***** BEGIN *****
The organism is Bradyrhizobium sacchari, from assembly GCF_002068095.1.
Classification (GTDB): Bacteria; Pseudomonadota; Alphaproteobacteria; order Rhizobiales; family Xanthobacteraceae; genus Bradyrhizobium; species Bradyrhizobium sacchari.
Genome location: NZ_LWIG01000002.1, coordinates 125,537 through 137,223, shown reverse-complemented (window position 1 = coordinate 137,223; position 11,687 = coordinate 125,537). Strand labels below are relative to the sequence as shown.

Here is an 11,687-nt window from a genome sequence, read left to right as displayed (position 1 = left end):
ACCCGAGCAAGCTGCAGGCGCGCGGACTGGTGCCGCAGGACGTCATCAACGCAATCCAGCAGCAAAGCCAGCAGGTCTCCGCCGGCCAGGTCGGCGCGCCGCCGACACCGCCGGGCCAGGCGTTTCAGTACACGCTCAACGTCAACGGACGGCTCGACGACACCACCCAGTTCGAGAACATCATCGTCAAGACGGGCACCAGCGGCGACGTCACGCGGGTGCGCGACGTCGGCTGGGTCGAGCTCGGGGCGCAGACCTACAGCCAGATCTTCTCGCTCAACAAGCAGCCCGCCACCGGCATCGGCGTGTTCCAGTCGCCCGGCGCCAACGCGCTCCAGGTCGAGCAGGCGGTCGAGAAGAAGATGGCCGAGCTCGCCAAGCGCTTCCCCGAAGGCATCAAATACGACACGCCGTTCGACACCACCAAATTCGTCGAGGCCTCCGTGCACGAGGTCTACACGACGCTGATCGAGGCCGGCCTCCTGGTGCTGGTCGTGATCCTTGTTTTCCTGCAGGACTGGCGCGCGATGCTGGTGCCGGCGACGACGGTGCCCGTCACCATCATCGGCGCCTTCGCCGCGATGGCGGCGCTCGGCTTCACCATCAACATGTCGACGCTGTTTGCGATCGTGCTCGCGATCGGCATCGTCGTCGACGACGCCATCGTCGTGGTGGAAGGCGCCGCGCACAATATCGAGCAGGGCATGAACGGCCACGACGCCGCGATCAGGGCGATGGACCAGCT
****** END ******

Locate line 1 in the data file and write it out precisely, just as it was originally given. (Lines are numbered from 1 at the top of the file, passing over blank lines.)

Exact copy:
The organism is Bradyrhizobium sacchari, from assembly GCF_002068095.1.